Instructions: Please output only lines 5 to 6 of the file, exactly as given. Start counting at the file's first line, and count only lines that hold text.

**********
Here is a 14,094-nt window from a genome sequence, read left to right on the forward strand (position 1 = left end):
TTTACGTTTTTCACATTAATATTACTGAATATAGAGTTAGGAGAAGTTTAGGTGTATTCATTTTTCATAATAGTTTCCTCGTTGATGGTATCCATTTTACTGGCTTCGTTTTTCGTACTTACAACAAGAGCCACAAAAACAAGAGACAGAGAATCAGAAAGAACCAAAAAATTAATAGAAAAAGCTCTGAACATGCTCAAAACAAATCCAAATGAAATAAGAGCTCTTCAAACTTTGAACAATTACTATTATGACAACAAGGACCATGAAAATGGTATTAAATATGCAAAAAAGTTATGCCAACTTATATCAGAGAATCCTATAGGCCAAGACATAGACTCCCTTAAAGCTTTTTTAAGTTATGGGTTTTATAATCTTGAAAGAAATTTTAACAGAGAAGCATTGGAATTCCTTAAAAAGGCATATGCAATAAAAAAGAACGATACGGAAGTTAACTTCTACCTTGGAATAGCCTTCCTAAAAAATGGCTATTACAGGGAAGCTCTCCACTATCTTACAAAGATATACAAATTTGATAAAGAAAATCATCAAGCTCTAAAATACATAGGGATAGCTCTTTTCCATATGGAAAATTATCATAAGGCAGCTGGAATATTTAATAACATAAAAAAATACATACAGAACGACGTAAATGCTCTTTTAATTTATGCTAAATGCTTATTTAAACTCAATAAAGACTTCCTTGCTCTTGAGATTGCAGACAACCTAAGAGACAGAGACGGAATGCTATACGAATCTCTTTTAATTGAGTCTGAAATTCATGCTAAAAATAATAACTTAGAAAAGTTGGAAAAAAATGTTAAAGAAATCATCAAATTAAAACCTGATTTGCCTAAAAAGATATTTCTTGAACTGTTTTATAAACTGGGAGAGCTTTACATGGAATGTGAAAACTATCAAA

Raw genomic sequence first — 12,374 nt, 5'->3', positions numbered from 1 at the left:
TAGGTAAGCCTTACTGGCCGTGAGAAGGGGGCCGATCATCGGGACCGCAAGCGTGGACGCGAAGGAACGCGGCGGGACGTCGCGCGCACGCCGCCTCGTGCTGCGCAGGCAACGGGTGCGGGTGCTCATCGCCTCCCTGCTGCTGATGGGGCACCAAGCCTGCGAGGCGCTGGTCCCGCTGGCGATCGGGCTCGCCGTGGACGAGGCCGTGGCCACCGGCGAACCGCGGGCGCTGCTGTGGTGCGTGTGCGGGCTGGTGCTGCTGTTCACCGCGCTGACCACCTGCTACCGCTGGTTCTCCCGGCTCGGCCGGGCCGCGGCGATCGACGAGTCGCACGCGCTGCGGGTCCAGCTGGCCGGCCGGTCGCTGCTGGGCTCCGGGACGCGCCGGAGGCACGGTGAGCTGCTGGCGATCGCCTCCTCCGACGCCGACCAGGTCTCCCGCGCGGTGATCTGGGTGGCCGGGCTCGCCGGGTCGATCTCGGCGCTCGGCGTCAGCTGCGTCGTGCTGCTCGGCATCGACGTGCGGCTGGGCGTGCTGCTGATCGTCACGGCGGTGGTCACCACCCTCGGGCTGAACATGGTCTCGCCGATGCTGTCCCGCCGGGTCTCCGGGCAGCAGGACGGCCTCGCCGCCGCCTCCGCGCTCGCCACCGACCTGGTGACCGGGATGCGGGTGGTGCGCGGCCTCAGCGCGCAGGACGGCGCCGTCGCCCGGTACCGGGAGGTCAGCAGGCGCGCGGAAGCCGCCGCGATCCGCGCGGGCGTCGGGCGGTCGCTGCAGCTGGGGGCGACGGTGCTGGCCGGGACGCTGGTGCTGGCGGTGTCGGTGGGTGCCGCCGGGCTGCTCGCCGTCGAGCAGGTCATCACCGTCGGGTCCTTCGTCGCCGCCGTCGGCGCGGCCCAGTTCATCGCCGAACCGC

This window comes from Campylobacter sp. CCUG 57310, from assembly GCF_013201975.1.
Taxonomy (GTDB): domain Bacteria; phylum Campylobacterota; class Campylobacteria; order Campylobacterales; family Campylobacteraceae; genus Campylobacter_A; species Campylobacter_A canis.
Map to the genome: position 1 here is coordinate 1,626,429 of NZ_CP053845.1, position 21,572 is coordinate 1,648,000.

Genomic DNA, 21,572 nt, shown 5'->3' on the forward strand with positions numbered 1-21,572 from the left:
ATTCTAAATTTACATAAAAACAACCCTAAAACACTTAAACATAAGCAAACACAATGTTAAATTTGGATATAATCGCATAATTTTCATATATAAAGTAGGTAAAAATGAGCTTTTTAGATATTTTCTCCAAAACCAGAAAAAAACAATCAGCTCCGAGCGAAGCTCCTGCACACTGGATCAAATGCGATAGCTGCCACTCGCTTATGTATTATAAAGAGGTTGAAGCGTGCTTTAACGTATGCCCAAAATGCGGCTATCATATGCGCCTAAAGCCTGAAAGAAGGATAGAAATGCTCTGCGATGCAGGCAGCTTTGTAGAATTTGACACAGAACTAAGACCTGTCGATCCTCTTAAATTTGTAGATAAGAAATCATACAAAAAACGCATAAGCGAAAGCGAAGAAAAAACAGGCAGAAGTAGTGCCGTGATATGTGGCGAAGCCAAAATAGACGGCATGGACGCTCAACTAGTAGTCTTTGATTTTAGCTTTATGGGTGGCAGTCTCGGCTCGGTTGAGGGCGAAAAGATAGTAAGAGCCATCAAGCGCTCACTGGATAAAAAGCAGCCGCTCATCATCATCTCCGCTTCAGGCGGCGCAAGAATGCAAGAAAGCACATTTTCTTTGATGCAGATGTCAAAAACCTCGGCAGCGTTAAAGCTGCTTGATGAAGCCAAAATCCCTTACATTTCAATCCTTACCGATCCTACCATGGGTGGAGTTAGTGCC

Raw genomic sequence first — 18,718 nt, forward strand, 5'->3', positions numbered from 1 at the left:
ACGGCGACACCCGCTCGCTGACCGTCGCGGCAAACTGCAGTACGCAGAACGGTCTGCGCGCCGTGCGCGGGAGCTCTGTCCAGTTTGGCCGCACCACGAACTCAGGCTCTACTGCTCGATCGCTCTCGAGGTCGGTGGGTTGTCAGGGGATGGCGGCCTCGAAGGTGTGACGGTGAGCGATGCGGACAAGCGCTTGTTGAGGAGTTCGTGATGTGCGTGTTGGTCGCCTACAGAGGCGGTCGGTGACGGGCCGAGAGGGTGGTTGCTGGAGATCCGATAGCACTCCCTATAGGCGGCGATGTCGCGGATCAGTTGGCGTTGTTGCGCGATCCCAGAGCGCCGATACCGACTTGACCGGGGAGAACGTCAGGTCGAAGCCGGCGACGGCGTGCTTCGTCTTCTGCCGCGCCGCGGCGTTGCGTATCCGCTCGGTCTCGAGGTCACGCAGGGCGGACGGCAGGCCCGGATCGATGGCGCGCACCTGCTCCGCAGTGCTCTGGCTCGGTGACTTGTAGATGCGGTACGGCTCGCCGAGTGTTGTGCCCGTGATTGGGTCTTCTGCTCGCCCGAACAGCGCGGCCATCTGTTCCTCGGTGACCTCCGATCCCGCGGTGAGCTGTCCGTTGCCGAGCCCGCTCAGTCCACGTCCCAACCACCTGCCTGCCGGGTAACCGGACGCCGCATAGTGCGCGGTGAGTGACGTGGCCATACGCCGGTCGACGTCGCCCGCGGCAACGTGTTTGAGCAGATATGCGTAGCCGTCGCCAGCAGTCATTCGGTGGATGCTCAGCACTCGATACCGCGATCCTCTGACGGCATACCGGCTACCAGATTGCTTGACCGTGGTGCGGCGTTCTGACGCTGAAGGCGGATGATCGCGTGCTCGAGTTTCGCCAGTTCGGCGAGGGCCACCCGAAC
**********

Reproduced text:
This window comes from Campylobacter sp. CCUG 57310, from assembly GCF_013201975.1.
Taxonomy (GTDB): domain Bacteria; phylum Campylobacterota; class Campylobacteria; order Campylobacterales; family Campylobacteraceae; genus Campylobacter_A; species Campylobacter_A canis.